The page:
Chong-Suh Lee, Jin-Sung Park, Yunjin Nam, Youn-Taek Choi, and Se-Jun Park
It has been well documented that optimal sagittal alignment is highly correlated with good clinical outcomes in adult spinal deformity (ASD) surgery. However, it remains to be determined whether the clinical benefit of appropriately corrected sagittal alignment can be maintained in the long term. Therefore, the aim of this study was to investigate whether appropriately corrected sagittal alignment continues to offer benefits over time with regard to clinical outcomes and mechanical failure.
Patients older than 50 years who underwent ≥ 4-level fusion for ASD and were followed up for ≥ 5 years were included in this study. Appropriateness of sagittal alignment correction was defined as pelvic incidence minus lumbar lordosis ≤ 10°, pelvic tilt ≤ 25°, and sagittal vertical axis ≤ 50 mm. Two groups were created based on this appropriateness: group A (appropriate) and group IA (inappropriate). Clinical outcomes were evaluated using the visual analog scale (VAS), Oswestry Disability Index (ODI), and Scoliosis Research Society Outcomes Questionnaire–22 (SRS-22). The development of mechanical failures, such as rod fracture and proximal junctional kyphosis (PJK), was compared between the two groups.
The study included 90 patients with a follow-up duration of 90.3 months. There were 30 patients in group A and 60 patients in group IA. The clinical outcomes at 2 years were significantly better in group A than in group IA in terms of the VAS scores, ODI scores, and all domains of SRS-22. At the final follow-up visit, back VAS and ODI scores were still lower in group A than they were in group IA, but the VAS score for leg pain did not differ between the groups. The SRS-22 score at the final follow-up showed that only the pain and self-image/appearance domains and the total sum were significantly higher in group A than in group IA. The incidence of rod fracture and PJK did not differ between the two groups. The rate of revision surgery for rod fracture or PJK was also similar between the two groups.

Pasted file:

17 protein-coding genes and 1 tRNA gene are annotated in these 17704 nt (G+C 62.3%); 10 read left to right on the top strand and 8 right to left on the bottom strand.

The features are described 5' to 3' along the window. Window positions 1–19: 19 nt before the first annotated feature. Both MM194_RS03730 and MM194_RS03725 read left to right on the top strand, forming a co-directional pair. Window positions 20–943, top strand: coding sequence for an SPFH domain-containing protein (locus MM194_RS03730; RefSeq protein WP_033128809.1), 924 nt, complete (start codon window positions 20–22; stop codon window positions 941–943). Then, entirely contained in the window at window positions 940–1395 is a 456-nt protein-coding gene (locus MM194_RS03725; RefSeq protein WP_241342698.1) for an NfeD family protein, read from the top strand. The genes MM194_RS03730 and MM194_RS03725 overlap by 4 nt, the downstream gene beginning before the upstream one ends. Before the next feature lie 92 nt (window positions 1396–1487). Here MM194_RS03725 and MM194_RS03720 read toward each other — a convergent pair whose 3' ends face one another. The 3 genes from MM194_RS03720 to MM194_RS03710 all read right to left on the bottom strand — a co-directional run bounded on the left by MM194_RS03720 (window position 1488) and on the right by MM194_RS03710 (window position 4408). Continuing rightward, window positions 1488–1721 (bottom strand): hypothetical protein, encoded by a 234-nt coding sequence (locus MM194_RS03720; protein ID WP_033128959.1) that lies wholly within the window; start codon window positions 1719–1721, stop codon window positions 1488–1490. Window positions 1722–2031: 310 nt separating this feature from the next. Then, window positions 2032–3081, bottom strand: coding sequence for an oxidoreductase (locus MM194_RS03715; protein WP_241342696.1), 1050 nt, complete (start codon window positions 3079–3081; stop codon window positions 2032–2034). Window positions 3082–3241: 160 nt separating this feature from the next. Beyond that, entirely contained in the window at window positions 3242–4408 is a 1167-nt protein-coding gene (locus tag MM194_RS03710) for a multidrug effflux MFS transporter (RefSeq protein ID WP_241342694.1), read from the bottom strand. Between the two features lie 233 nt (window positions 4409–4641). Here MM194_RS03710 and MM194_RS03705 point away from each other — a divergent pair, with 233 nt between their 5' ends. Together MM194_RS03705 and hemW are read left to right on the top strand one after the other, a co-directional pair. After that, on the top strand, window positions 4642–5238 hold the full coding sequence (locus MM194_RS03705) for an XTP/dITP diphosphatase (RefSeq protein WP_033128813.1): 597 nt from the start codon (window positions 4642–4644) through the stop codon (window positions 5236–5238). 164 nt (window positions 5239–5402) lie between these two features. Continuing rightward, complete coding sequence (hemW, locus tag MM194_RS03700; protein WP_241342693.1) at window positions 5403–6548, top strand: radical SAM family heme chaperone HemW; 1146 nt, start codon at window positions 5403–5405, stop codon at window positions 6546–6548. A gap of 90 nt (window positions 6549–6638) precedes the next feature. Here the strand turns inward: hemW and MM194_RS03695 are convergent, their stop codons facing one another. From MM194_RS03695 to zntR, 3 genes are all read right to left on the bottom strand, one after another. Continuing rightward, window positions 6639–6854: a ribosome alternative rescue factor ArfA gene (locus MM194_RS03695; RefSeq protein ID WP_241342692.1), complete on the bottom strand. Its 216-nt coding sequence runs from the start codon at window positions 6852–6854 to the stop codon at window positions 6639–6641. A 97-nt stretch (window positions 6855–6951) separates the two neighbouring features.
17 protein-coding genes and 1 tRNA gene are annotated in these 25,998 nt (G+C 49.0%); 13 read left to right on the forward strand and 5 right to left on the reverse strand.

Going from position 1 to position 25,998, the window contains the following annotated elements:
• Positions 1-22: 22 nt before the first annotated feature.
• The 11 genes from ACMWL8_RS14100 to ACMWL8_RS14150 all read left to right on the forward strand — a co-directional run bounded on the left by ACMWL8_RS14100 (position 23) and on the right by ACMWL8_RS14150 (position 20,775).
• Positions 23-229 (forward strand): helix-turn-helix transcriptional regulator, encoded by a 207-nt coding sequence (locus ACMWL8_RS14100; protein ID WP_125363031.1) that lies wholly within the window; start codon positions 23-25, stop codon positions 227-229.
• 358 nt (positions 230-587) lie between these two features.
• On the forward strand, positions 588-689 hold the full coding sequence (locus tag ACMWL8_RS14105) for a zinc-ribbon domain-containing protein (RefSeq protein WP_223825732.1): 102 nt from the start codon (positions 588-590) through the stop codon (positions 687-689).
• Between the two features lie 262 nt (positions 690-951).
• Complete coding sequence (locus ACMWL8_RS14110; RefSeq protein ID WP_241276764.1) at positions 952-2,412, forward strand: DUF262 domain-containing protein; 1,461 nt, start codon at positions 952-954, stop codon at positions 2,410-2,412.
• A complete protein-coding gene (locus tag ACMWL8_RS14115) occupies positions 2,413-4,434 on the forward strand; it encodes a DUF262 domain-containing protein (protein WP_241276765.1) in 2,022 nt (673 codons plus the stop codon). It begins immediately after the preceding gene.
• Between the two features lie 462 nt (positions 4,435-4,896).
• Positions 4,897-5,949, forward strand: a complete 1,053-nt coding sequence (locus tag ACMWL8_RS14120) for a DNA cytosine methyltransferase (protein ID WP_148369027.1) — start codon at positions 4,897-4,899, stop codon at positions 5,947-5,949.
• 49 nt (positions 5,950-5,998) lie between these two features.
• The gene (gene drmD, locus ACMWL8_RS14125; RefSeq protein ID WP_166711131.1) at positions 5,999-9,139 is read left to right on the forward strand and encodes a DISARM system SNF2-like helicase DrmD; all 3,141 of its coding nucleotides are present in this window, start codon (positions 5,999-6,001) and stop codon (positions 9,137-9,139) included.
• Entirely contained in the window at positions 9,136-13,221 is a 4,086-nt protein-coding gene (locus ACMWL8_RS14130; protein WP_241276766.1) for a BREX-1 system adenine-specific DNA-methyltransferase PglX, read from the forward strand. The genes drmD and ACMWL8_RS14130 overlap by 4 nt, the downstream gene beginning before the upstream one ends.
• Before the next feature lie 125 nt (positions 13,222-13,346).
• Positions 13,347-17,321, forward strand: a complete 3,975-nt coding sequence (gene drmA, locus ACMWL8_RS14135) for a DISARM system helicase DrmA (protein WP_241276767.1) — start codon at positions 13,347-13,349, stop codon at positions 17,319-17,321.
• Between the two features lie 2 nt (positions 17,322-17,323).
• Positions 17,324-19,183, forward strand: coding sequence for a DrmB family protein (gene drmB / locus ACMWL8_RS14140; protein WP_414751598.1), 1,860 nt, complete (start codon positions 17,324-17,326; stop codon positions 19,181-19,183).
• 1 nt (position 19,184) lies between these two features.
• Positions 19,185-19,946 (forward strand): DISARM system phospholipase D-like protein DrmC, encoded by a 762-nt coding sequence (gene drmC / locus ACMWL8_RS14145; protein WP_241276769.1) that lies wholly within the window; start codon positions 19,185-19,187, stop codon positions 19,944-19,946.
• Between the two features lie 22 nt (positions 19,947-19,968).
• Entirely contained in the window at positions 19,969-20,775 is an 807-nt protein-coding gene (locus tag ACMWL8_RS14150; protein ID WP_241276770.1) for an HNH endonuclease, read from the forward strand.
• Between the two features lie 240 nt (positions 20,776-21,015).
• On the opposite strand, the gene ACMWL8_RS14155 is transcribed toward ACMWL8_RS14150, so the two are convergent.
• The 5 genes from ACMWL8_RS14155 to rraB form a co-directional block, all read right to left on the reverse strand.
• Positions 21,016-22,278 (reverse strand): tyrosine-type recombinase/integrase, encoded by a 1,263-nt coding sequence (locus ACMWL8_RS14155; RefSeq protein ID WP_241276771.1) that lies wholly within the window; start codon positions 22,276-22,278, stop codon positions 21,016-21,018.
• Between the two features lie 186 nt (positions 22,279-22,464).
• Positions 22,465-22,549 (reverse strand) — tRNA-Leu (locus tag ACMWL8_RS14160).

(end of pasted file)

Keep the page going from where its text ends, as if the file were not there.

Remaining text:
The clinical benefits from appropriate correction of sagittal alignment continued for a mean of 90.3 months. However, the intergroup difference in clinical outcomes between groups A and IA decreased over time. The development of rod fracture or PJK was not affected by the appropriateness of sagittal alignment.
Chong-Suh Lee, Kyung-Chung Kang, Sung-Soo Chung, Ki-Tack Kim, and Seong-Kee Shin
The aim of this study was to examine the results of microbiological cultures from local bone autografts used in posterior lumbar interbody fusion (PLIF) and to identify their association with postoperative spinal infection.
The authors retrospectively evaluated cases involving 328 patients who had no previous spinal surgeries and underwent PLIF for degenerative diseases with a minimum 1-year follow-up. Local bone was obtained during laminectomy, and microbiological culture was performed immediately prior to bone grafting. The associations between culture results from local bone autografts and postoperative spinal infections were evaluated.
The contamination rate of local bone was 4.3% (14 of 328 cases). Coagulase-negative Staphylococcus (29%) was the most common contaminant isolated, followed by Streptococcus species and methicillin-sensitive Staphylococcus aureus. Of 14 patients with positive culture results, 5 (35.7%) had postoperative spinal infections and were treated with intravenous antibiotics for a minimum of 4 weeks. One of these 5 patients also underwent reoperation for debridement during this 4-week period. Regardless of the microbiological culture results, the infection rate after PLIF with local bone autograft was 2.4% (8 of 328 cases), with 5 (62.5%) of 8 patients showing positive results on autograft culture.
The incidence of contamination of local bone autograft during PLIF was considerable, and positive culture results were significantly associated with postoperative spinal infection. Special attention focused on the preparation of local bone for autograft and its microbiological culture will be helpful for the control of postoperative spinal infection.
Jin-Sung Park, Se-Jun Park, Chong-Suh Lee, Tae-hoon Yum, and Bo-Taek Kim